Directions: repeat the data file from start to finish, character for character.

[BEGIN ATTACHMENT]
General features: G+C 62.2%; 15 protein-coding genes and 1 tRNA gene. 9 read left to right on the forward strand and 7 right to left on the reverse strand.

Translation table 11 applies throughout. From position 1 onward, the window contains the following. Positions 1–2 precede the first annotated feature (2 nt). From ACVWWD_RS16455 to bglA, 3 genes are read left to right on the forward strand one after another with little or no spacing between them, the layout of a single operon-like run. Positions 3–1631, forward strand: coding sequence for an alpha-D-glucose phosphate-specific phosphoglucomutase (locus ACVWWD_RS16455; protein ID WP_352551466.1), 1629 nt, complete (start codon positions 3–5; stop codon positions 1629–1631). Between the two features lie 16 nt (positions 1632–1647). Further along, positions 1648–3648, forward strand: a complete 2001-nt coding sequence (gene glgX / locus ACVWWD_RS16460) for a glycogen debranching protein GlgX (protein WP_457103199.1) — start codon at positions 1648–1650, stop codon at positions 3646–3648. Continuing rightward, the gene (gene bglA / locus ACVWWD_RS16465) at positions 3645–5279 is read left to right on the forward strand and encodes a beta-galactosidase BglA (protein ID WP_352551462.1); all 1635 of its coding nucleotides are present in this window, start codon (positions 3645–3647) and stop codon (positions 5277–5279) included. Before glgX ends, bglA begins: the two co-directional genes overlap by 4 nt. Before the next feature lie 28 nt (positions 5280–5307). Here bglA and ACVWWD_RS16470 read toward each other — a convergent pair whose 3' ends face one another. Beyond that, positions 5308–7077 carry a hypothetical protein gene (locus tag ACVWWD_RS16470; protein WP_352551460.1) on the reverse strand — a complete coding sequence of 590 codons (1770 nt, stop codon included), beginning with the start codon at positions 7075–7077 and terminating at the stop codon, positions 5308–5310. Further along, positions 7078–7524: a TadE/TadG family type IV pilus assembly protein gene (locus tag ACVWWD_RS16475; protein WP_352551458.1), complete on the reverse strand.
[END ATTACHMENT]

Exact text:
General features: G+C 62.2%; 15 protein-coding genes and 1 tRNA gene. 9 read left to right on the forward strand and 7 right to left on the reverse strand.

Translation table 11 applies throughout. From position 1 onward, the window contains the following. Positions 1–2 precede the first annotated feature (2 nt). From ACVWWD_RS16455 to bglA, 3 genes are read left to right on the forward strand one after another with little or no spacing between them, the layout of a single operon-like run. Positions 3–1631, forward strand: coding sequence for an alpha-D-glucose phosphate-specific phosphoglucomutase (locus ACVWWD_RS16455; protein ID WP_352551466.1), 1629 nt, complete (start codon positions 3–5; stop codon positions 1629–1631). Between the two features lie 16 nt (positions 1632–1647). Further along, positions 1648–3648, forward strand: a complete 2001-nt coding sequence (gene glgX / locus ACVWWD_RS16460) for a glycogen debranching protein GlgX (protein WP_457103199.1) — start codon at positions 1648–1650, stop codon at positions 3646–3648. Continuing rightward, the gene (gene bglA / locus ACVWWD_RS16465) at positions 3645–5279 is read left to right on the forward strand and encodes a beta-galactosidase BglA (protein ID WP_352551462.1); all 1635 of its coding nucleotides are present in this window, start codon (positions 3645–3647) and stop codon (positions 5277–5279) included. Before glgX ends, bglA begins: the two co-directional genes overlap by 4 nt. Before the next feature lie 28 nt (positions 5280–5307). Here bglA and ACVWWD_RS16470 read toward each other — a convergent pair whose 3' ends face one another. Beyond that, positions 5308–7077 carry a hypothetical protein gene (locus tag ACVWWD_RS16470; protein WP_352551460.1) on the reverse strand — a complete coding sequence of 590 codons (1770 nt, stop codon included), beginning with the start codon at positions 7075–7077 and terminating at the stop codon, positions 5308–5310. Further along, positions 7078–7524: a TadE/TadG family type IV pilus assembly protein gene (locus tag ACVWWD_RS16475; protein WP_352551458.1), complete on the reverse strand.